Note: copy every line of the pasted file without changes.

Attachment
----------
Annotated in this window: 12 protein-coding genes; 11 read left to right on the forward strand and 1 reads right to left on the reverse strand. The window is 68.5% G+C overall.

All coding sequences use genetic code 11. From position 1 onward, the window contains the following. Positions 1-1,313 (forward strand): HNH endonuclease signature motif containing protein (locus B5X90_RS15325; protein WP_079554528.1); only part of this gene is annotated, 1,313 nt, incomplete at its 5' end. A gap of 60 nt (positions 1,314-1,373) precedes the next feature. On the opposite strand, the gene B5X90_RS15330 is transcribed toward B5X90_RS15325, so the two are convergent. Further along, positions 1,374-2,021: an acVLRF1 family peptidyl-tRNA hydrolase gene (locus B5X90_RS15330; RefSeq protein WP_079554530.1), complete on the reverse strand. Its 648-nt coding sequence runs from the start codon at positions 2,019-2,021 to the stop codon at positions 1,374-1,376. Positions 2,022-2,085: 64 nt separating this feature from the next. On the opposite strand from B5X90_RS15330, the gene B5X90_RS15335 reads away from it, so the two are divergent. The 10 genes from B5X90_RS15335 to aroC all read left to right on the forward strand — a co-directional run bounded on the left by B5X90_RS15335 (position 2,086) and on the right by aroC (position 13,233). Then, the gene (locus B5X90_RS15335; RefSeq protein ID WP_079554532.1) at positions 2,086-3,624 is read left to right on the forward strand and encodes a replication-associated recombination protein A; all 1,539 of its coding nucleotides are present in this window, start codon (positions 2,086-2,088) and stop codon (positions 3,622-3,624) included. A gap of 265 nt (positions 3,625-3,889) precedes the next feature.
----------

Annotated in this window: 12 protein-coding genes; 11 read left to right on the forward strand and 1 reads right to left on the reverse strand. The window is 68.5% G+C overall.

All coding sequences use genetic code 11. From position 1 onward, the window contains the following. Positions 1-1,313 (forward strand): HNH endonuclease signature motif containing protein (locus B5X90_RS15325; protein WP_079554528.1); only part of this gene is annotated, 1,313 nt, incomplete at its 5' end. A gap of 60 nt (positions 1,314-1,373) precedes the next feature. On the opposite strand, the gene B5X90_RS15330 is transcribed toward B5X90_RS15325, so the two are convergent. Further along, positions 1,374-2,021: an acVLRF1 family peptidyl-tRNA hydrolase gene (locus B5X90_RS15330; RefSeq protein WP_079554530.1), complete on the reverse strand. Its 648-nt coding sequence runs from the start codon at positions 2,019-2,021 to the stop codon at positions 1,374-1,376. Positions 2,022-2,085: 64 nt separating this feature from the next. On the opposite strand from B5X90_RS15330, the gene B5X90_RS15335 reads away from it, so the two are divergent. The 10 genes from B5X90_RS15335 to aroC all read left to right on the forward strand — a co-directional run bounded on the left by B5X90_RS15335 (position 2,086) and on the right by aroC (position 13,233). Then, the gene (locus B5X90_RS15335; RefSeq protein ID WP_079554532.1) at positions 2,086-3,624 is read left to right on the forward strand and encodes a replication-associated recombination protein A; all 1,539 of its coding nucleotides are present in this window, start codon (positions 2,086-2,088) and stop codon (positions 3,622-3,624) included. A gap of 265 nt (positions 3,625-3,889) precedes the next feature.